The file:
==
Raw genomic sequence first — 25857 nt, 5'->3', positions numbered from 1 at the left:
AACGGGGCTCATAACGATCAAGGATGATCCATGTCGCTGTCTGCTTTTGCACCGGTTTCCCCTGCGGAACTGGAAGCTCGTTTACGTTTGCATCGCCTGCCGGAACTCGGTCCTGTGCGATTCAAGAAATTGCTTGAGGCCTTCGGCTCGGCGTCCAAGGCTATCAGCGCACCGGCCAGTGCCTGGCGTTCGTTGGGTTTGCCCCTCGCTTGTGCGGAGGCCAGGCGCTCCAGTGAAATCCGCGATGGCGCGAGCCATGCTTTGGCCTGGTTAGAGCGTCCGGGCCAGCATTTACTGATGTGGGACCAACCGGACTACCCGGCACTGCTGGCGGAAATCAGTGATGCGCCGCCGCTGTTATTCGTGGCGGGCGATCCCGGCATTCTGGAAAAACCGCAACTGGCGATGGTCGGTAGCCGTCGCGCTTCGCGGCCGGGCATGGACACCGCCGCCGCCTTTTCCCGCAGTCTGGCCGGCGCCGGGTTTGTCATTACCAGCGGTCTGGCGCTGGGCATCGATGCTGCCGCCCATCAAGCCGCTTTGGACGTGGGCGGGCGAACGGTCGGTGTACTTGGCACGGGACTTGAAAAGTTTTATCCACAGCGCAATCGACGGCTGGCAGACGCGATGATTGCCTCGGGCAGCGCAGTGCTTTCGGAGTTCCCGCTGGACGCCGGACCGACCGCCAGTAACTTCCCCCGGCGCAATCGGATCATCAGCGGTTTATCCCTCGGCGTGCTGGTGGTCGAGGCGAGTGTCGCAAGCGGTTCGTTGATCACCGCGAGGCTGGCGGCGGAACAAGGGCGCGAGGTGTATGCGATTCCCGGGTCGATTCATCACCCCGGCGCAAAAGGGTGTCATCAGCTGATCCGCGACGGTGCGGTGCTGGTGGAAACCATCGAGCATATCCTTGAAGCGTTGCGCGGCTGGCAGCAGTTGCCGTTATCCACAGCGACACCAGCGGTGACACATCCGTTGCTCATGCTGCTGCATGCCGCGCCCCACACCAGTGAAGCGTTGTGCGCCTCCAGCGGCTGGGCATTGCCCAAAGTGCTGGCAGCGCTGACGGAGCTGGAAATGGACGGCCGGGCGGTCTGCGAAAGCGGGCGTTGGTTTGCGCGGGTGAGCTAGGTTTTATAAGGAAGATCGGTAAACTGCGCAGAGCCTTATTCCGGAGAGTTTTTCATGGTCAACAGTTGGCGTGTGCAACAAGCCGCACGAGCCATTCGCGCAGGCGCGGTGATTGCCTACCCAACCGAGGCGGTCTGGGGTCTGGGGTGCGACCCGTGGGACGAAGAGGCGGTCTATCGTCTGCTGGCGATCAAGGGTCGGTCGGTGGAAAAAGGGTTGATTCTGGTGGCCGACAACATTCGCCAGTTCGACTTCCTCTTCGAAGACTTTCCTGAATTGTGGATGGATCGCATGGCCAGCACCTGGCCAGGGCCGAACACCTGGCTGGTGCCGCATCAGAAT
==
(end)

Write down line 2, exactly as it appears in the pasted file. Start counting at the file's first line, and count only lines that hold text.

AACGGGGCTCATAACGATCAAGGATGATCCATGTCGCTGTCTGCTTTTGCACCGGTTTCCCCTGCGGAACTGGAAGCTCGTTTACGTTTGCATCGCCTGCCGGAACTCGGTCCTGTGCGATTCAAGAAATTGCTTGAGGCCTTCGGCTCGGCGTCCAAGGCTATCAGCGCACCGGCCAGTGCCTGGCGTTCGTTGGGTTTGCCCCTCGCTTGTGCGGAGGCCAGGCGCTCCAGTGAAATCCGCGATGGCGCGAGCCATGCTTTGGCCTGGTTAGAGCGTCCGGGCCAGCATTTACTGATGTGGGACCAACCGGACTACCCGGCACTGCTGGCGGAAATCAGTGATGCGCCGCCGCTGTTATTCGTGGCGGGCGATCCCGGCATTCTGGAAAAACCGCAACTGGCGATGGTCGGTAGCCGTCGCGCTTCGCGGCCGGGCATGGACACCGCCGCCGCCTTTTCCCGCAGTCTGGCCGGCGCCGGGTTTGTCATTACCAGCGGTCTGGCGCTGGGCATCGATGCTGCCGCCCATCAAGCCGCTTTGGACGTGGGCGGGCGAACGGTCGGTGTACTTGGCACGGGACTTGAAAAGTTTTATCCACAGCGCAATCGACGGCTGGCAGACGCGATGATTGCCTCGGGCAGCGCAGTGCTTTCGGAGTTCCCGCTGGACGCCGGACCGACCGCCAGTAACTTCCCCCGGCGCAATCGGATCATCAGCGGTTTATCCCTCGGCGTGCTGGTGGTCGAGGCGAGTGTCGCAAGCGGTTCGTTGATCACCGCGAGGCTGGCGGCGGAACAAGGGCGCGAGGTGTATGCGATTCCCGGGTCGATTCATCACCCCGGCGCAAAAGGGTGTCATCAGCTGATCCGCGACGGTGCGGTGCTGGTGGAAACCATCGAGCATATCCTTGAAGCGTTGCGCGGCTGGCAGCAGTTGCCGTTATCCACAGCGACACCAGCGGTGACACATCCGTTGCTCATGCTGCTGCATGCCGCGCCCCACACCAGTGAAGCGTTGTGCGCCTCCAGCGGCTGGGCATTGCCCAAAGTGCTGGCAGCGCTGACGGAGCTGGAAATGGACGGCCGGGCGGTCTGCGAAAGCGGGCGTTGGTTTGCGCGGGTGAGCTAGGTTTTATAAGGAAGATCGGTAAACTGCGCAGAGCCTTATTCCGGAGAGTTTTTCATGGTCAACAGTTGGCGTGTGCAACAAGCCGCACGAGCCATTCGCGCAGGCGCGGTGATTGCCTACCCAACCGAGGCGGTCTGGGGTCTGGGGTGCGACCCGTGGGACGAAGAGGCGGTCTATCGTCTGCTGGCGATCAAGGGTCGGTCGGTGGAAAAAGGGTTGATTCTGGTGGCCGACAACATTCGCCAGTTCGACTTCCTCTTCGAAGACTTTCCTGAATTGTGGATGGATCGCATGGCCAGCACCTGGCCAGGGCCGAACACCTGGCTGGTGCCGCATCAGAAT